SES AUA 2021: Avelumab First-Line Maintenance + Best Supportive Care (BSC) vs BSC Alone with 1L Chemotherapy for Advanced Urothelial Carcinoma: JAVELIN Bladder 100 Subgroup Analyses

(UroToday.com) Advanced urothelial carcinoma carries among the worst prognoses for tumors treated by genitourinary oncologists. Standard of care dictates that patients receive platinum-based induction chemotherapy. However, even with this treatment, rates of recurrence and disease progression are high and overall survival is quite short due to the development of chemotherapy resistance. In the JAVELIN Bladder 100 study which was reported at ASCO 2020 Virtual Annual Meeting and subsequently published in the New England Journal of Medicine, the addition of avelumab, a PD-L1 directed therapy, maintenance to best supportive care following induction chemotherapy demonstrated improvements in overall survival for patients who did no have disease progression during their initial cytotoxic chemotherapy induction.

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In Best of Podium presentation at this year’s Southeast Section of the American Urologic Association Virtual Annual Meeting, Dr. Grivas presented pre-specified subgroup analyses of the JAVELIN Bladder 100 trial. To briefly recap, this study enrolled 700 patients with advanced urothelial carcinoma, defined as those with unresectable locally advanced disease or metastatic disease. To be eligible, patients had to have received platinum-based induction chemotherapy with either cisplatin or carboplatin in combination with gemcitabine and have not had disease progression after 4-6 cycles of therapy. Among these patients with responsive or stable disease on induction chemotherapy, enrolled patients were randomized to avelumab and best supportive care or best supportive care alone, with stratification by best response to chemotherapy and by visceral vs non-visceral disease. The primary endpoint was overall survival.


In total, 700 patients were enrolled and randomized in a 1:1 fashion. Median follow-up exceeded 19 months. The authors identified a survival benefit for the addition of avelumab to best supportive care in all identified subgroups without significant treatment-by-subgroup interactions.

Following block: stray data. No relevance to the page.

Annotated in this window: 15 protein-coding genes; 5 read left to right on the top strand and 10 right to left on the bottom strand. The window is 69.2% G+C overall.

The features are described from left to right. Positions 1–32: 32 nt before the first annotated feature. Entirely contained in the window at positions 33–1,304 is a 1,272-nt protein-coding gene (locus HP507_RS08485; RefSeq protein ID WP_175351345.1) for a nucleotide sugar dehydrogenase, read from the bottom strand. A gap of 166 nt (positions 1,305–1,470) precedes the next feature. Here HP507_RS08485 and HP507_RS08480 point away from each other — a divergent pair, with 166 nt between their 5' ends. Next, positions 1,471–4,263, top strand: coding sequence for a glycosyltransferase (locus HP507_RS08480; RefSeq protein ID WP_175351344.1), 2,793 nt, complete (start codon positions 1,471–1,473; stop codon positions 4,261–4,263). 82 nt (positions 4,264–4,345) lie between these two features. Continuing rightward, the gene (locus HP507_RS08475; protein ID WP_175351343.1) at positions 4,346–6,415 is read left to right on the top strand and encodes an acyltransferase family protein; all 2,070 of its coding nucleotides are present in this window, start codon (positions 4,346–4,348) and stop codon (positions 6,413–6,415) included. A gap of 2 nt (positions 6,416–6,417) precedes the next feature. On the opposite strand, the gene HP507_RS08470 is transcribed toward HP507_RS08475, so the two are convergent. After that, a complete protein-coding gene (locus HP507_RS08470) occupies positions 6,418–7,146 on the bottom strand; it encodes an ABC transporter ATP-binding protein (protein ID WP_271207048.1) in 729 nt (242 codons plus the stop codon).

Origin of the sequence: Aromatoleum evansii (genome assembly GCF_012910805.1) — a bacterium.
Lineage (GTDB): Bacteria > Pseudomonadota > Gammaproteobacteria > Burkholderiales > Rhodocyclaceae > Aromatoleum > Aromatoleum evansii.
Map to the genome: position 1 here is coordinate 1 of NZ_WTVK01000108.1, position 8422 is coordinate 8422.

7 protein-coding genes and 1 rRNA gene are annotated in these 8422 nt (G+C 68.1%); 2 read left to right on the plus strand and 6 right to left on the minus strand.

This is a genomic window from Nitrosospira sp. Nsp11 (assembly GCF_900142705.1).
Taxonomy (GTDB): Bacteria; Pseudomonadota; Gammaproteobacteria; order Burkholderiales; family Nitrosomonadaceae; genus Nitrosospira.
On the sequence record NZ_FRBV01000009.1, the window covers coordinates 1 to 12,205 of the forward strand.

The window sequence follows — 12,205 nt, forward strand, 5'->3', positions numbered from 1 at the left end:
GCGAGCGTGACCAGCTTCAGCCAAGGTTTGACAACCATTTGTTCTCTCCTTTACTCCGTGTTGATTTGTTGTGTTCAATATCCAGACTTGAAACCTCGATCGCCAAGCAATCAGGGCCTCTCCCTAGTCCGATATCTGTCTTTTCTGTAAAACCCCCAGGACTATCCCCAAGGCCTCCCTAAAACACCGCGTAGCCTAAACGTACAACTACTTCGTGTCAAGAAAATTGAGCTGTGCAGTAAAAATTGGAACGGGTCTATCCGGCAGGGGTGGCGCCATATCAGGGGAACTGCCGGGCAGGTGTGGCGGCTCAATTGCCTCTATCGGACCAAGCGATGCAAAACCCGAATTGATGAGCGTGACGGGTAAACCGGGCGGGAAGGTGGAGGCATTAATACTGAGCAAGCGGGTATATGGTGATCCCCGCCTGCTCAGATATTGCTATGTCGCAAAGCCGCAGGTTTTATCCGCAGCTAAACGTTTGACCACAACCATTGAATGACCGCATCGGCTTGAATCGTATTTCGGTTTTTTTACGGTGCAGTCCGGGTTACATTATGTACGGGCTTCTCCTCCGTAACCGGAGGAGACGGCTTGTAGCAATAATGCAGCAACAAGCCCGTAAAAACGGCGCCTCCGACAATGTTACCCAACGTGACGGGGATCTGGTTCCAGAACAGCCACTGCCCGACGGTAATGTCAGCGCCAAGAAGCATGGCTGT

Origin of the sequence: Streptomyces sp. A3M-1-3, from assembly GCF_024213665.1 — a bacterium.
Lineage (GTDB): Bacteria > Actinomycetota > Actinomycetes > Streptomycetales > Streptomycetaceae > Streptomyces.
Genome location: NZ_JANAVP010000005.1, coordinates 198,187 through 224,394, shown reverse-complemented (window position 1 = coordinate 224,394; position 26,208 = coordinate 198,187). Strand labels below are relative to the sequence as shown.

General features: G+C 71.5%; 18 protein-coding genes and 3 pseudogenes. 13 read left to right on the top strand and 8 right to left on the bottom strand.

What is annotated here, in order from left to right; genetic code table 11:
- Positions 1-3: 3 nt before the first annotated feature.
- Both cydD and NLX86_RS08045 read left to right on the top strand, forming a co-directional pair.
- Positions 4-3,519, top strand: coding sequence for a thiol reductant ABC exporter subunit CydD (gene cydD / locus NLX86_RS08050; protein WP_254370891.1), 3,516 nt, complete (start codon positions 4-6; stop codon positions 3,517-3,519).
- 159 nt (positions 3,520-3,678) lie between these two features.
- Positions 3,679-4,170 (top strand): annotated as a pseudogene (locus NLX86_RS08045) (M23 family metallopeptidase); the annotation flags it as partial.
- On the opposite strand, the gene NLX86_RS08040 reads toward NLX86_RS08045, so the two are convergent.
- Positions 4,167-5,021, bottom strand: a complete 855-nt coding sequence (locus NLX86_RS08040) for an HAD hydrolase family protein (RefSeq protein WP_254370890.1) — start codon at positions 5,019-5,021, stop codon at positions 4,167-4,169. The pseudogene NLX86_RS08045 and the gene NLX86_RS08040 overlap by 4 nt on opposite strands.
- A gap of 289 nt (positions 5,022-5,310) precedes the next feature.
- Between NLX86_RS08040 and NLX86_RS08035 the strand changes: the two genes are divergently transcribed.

Notably, patients received benefit from avelumab maintenance regardless of initial chemotherapeutic regime.

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Further, the benefit was comparable in those with complete/partial response (hazard ratio 0.69, 95% confidence interval 0.53 to 0.89) and those with stable disease (hazard ratio 0.70, 95% confidence interval 0.46 to 1.05). Additionally, stratification according to the presence of visceral disease (hazard ratio 0.82, 95% confidence interval 0.62 to 1.09) and those with non-visceral disease (hazard ratio 0.54, 95% confidence interval 0.38 to 0.76) both appeared to derive benefit.

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Dr. Grivas concluded that the benefit of first-line avelumab maintenance following chemotherapy (with best supportive care) provides an overall and progression free survival benefit across all pre-specified subgroups of patients.


Presented by: Petros Grivas, MD, Ph.D., Associate Professor, Clinical Director of Genitourinary Cancers Program, University of Washington, Associate Member, Clinical Research Division, Fred Hutchinson Cancer Research Center


Written by: Christopher J.D. Wallis, Urologic Oncology Fellow, Vanderbilt University Medical Center during the 85th Annual Southeastern Section of the American Urological Association, April 23-24, 2021

Related Content: 
Efficacy by Duration or Number of Cycles of First-line Chemotherapy in the JAVELIN Bladder 100 Study - Petros Grivas
A New Standard of Care in Treatment of Advanced Urothelial Carcinoma from JAVELIN Bladder 100 - Cora Sternberg
 
 
 
 

 
 
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